Japanese Mark II Square Lashing

How to Tie the Mark II Square Lashing: Video

James Keller, Director of the Pioneering area at the 2013 National Jamboree, related a story about the Japanese Mark II Square Lashing. He described how back in 1993, Adolph Peschke had mandated that his staff should just use the Japanese Mark II Square Lashing for the national jamboree’s pioneering projects. Some of the Pioneering staff back then had not as of yet become familiar with the lashing, and at first, some were a little hesitant to adopt it. But, after becoming acquainted, their overwhelming consensus was, why had they wasted so much time over the years using the traditional Square Lashing.

Wraps that are even and snug! Fraps that are tight!

Scouts Lashing on the Transoms of a Single A-Frame Bridges at the 2013 Jamboree

The following text is by Adolph E. Peschke as presented in the 1998 printing of the 1993 edition of the Pioneering Merit Badge Pamphlet:

The Japanese Mark II Square Lashing has found its way into Scouting in the United States through Wood Badge training in England, and because of the work of John Thurman, camp chief of Gilwell. He observed it on one of his many world trips related to Wood Badge training.

This lashing is a straightforward approach to the task of lashing two spars together. Begin by placing the spars in the desired position. Now fold your lashing rope in half.

The midpoint of the rope is placed around the vertical spar and just under the crossing spar (see figure 108). Now work both ends of the rope at the same time to make three wraps around the spars (see figure 109).

After completing the three wraps, bring the two ends up between the spars in opposite directions to make the frapping turns around the wraps (see figure 110). Pull the frapping turns tight, and complete the lashing by tying the two ends with a Square Knot (see figure 111). It’s that simple.

Tying the Japanese Mark II Square Lashing

Tying the Japanese Mark II Square Lashing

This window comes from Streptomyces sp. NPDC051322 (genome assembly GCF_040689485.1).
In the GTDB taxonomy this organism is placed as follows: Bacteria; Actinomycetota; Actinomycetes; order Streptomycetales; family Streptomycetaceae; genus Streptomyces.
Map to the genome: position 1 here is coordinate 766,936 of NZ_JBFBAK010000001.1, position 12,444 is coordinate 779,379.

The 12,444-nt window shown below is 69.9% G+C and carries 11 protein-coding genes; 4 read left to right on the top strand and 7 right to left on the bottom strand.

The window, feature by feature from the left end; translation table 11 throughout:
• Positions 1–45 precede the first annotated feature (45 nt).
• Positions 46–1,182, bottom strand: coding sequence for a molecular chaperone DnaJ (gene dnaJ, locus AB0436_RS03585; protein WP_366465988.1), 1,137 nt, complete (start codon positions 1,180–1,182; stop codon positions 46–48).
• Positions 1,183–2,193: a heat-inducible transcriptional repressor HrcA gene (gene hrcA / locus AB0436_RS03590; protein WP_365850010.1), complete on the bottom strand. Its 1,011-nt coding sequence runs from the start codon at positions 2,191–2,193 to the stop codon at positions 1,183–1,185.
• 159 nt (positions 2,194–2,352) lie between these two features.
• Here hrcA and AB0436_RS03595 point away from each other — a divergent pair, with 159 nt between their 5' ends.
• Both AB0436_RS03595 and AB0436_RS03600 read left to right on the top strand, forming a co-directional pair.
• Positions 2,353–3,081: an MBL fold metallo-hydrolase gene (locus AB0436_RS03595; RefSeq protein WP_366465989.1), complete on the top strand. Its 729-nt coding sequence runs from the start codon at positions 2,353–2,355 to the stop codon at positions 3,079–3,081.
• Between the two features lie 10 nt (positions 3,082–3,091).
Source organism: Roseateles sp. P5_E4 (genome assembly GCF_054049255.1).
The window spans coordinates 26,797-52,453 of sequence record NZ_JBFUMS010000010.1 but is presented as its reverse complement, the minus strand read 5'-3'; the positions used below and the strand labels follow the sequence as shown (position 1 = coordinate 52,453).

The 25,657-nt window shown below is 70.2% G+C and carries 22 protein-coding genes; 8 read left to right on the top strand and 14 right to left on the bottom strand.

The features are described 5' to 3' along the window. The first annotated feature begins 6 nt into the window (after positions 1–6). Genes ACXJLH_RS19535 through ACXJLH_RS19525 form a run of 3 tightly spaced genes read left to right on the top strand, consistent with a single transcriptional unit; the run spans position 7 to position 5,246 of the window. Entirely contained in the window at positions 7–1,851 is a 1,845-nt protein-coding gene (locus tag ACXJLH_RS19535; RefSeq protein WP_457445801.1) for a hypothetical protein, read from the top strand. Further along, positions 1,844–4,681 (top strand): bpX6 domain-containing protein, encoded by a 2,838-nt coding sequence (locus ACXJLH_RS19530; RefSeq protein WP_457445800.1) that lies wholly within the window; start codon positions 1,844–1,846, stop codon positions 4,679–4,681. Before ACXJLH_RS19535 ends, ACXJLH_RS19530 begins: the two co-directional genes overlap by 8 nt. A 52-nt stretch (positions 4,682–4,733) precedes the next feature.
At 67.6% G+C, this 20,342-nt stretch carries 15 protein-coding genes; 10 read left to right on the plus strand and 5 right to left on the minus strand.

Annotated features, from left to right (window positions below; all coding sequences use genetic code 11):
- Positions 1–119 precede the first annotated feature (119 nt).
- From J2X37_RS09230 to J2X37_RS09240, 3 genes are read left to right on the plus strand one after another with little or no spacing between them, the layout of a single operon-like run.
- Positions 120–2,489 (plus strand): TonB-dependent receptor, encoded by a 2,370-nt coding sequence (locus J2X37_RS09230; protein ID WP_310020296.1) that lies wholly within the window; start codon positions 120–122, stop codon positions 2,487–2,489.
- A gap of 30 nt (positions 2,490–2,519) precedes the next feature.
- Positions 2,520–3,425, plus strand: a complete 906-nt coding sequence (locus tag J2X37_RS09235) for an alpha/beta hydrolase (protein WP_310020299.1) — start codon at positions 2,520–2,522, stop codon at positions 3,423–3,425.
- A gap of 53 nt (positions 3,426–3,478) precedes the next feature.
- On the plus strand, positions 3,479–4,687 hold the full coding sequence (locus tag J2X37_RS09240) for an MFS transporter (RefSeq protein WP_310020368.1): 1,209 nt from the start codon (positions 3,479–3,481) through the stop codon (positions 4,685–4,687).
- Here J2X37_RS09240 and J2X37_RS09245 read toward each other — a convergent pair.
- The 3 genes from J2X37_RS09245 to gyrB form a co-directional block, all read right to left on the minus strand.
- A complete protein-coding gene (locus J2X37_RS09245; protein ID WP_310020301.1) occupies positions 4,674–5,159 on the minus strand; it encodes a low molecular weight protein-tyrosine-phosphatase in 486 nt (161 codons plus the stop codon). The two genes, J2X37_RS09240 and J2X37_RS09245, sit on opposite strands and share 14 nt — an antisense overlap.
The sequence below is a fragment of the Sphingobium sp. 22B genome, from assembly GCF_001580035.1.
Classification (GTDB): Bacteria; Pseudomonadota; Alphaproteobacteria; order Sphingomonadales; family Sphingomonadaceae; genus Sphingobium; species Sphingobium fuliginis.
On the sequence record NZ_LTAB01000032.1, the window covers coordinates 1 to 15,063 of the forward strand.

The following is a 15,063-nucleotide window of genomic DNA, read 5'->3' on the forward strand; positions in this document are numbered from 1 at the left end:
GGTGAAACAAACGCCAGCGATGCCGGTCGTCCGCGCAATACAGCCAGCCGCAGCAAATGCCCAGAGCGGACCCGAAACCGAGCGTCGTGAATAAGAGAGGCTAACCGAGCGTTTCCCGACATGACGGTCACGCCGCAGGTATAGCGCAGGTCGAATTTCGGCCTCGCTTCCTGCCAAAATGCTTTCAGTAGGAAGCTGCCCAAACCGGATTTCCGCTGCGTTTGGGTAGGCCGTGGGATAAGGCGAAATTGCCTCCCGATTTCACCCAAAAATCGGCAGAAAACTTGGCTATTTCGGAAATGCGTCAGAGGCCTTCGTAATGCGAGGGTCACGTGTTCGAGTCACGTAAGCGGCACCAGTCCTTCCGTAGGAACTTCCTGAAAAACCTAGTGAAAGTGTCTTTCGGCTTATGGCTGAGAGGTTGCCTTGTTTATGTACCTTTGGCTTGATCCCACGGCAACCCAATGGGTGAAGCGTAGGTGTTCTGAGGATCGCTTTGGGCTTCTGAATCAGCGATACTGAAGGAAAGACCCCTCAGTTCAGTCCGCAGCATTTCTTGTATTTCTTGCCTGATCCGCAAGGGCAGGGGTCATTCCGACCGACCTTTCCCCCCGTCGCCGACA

The advantage of this lashing is that you’re working both ends of the rope at the same time. This makes it much quicker to tie since each hand has less rope to pull through. This lashing has the same holding effect as both the traditional and modified Square Lashings.

If more support is needed for the crossing spar, a Clove Hitch can be tied at the midpoint of the rope. Tie the Clove Hitch to the vertical spar just below the crossing spar. You can rest the crossing spar on the Clove Hitch as the lashing is being made. Then use both ends to complete the lashing as described above.

Steps to take when tying the Japanese Mark II Square Lashing: Start first wrap, continue first wrap, complete first wrap, cross ropes in the back, continue second wrap under cross spar, cross ropes underneath, send ropes to the front, start 3rd wrap, continue third wrap over cross spar, in the back, cross on top, three wraps completed, prepare to frap. Cross ropes on top of wraps, take frapping turns between spars, complete two tight fraps, finish up with a square knot.

Photographed Procedure (First click on the above image, then for a a full-page view, start second wrap, click on smaller image that appears.)

View Video on How and Why to Tie the Japanese Mark II Square Lashing.

  1. — Up / Over / Behind / Cross —
  2. — Down / Over / Behind / Cross —
  3. — Up / Over / Behind / Cross —
  4. — Front / Cross / Down —
  5. — Cross / Up / Knot —
Categories: Scout Pioneering | Tags: , , , , , , | 20 Comments

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20 thoughts on “Japanese Mark II Square Lashing

  1. Pingback: Japanese Square Lashing - Scoutmastercg.com

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  17. Pingback: Japanese Square Lashing - Scoutmastercg.com

  18. Very good presentation of this lashing! I presented the original “Mark I” version of this lashing as originally shown in John Thurman’s book on my Website: http://scoutingrediscovered.com/pioneering/rediscovering-the-secret-japanese-square-lashing/

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